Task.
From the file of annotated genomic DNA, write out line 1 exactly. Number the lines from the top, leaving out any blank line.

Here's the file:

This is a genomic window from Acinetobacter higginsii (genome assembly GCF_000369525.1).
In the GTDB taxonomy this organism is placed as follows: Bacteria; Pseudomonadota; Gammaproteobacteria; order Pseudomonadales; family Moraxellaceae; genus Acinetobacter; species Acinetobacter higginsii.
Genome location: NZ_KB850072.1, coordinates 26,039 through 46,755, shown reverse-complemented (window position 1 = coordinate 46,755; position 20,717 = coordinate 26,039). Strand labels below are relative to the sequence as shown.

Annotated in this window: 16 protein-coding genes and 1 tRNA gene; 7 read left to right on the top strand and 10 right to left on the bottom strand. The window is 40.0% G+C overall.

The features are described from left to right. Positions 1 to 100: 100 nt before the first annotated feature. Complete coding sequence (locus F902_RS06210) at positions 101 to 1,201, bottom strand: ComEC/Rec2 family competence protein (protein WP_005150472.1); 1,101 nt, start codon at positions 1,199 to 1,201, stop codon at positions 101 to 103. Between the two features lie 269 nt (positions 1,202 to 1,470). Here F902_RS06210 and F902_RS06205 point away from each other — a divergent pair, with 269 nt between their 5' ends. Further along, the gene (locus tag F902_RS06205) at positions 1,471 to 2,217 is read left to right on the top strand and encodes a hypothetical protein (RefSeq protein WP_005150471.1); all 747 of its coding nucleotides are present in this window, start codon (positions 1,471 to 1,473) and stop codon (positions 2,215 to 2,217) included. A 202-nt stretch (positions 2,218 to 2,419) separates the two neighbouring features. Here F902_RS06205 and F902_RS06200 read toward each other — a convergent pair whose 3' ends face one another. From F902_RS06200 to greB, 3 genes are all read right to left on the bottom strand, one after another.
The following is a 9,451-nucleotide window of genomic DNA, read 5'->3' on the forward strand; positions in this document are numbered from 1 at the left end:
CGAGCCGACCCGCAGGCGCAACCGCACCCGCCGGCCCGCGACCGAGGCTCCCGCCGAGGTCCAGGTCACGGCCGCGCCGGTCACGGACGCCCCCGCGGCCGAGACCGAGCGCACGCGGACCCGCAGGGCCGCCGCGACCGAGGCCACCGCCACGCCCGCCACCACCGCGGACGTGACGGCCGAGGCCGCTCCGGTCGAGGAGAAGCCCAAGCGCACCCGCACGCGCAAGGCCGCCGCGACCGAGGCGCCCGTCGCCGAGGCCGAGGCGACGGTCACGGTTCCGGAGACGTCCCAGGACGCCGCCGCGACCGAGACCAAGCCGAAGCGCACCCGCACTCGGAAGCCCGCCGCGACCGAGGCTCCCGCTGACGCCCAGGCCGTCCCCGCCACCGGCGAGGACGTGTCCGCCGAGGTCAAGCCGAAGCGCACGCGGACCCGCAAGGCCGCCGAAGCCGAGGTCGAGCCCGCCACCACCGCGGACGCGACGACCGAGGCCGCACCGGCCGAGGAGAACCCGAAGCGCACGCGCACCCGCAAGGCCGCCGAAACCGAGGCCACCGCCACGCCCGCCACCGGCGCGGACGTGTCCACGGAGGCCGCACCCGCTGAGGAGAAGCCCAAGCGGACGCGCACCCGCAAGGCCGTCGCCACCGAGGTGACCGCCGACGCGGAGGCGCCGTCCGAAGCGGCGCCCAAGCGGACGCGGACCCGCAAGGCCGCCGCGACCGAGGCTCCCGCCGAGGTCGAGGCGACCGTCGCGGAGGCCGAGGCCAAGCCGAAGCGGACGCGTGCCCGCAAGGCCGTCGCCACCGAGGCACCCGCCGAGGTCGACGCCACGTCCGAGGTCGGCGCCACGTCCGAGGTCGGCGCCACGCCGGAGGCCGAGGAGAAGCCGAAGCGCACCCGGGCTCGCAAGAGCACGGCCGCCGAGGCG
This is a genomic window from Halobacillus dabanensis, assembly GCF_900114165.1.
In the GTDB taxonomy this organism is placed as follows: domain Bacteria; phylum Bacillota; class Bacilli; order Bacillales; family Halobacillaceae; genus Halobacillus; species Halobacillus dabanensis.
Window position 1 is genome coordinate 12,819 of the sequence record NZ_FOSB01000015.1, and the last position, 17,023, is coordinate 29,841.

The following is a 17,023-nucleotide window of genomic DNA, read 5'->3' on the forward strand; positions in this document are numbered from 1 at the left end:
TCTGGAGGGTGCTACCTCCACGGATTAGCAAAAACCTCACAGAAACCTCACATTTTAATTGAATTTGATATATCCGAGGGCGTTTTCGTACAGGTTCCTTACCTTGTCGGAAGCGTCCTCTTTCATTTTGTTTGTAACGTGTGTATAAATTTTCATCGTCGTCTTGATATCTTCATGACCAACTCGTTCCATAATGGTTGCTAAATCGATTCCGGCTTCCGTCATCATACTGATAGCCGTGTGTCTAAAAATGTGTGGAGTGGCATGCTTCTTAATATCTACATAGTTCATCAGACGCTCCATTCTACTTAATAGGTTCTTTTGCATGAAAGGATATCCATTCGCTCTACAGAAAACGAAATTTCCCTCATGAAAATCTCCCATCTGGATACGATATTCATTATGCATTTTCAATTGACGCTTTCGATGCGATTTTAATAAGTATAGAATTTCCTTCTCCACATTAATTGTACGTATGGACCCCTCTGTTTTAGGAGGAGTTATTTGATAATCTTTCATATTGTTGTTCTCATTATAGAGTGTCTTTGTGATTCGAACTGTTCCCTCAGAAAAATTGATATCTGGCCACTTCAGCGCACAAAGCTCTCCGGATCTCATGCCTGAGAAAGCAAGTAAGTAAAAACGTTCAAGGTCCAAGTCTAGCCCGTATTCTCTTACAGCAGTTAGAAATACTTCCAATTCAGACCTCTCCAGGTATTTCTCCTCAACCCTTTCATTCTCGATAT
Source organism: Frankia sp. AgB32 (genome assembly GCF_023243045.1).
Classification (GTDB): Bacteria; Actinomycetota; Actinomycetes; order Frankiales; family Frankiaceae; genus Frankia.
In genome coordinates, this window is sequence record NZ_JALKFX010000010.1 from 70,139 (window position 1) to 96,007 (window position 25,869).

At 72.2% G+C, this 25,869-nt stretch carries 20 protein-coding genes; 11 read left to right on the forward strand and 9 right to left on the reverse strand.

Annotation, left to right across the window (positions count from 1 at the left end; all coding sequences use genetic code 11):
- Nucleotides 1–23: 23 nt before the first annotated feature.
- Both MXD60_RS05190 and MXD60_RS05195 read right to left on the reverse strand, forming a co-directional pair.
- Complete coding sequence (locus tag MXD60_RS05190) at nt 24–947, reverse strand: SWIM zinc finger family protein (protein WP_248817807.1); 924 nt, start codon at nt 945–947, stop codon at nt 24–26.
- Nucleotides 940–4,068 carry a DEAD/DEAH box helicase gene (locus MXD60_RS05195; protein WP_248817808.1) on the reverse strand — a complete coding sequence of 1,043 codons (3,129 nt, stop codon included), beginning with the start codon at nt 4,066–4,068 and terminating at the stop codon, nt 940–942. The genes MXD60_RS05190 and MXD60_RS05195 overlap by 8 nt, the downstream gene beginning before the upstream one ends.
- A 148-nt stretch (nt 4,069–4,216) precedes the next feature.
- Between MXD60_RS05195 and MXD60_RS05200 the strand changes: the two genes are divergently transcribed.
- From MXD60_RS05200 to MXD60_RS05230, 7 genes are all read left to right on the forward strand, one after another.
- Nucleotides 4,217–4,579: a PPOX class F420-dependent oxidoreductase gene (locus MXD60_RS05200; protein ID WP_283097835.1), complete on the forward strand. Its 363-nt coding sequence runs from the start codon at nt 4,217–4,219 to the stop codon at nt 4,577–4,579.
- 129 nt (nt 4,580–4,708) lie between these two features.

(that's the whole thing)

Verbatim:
This is a genomic window from Acinetobacter higginsii (genome assembly GCF_000369525.1).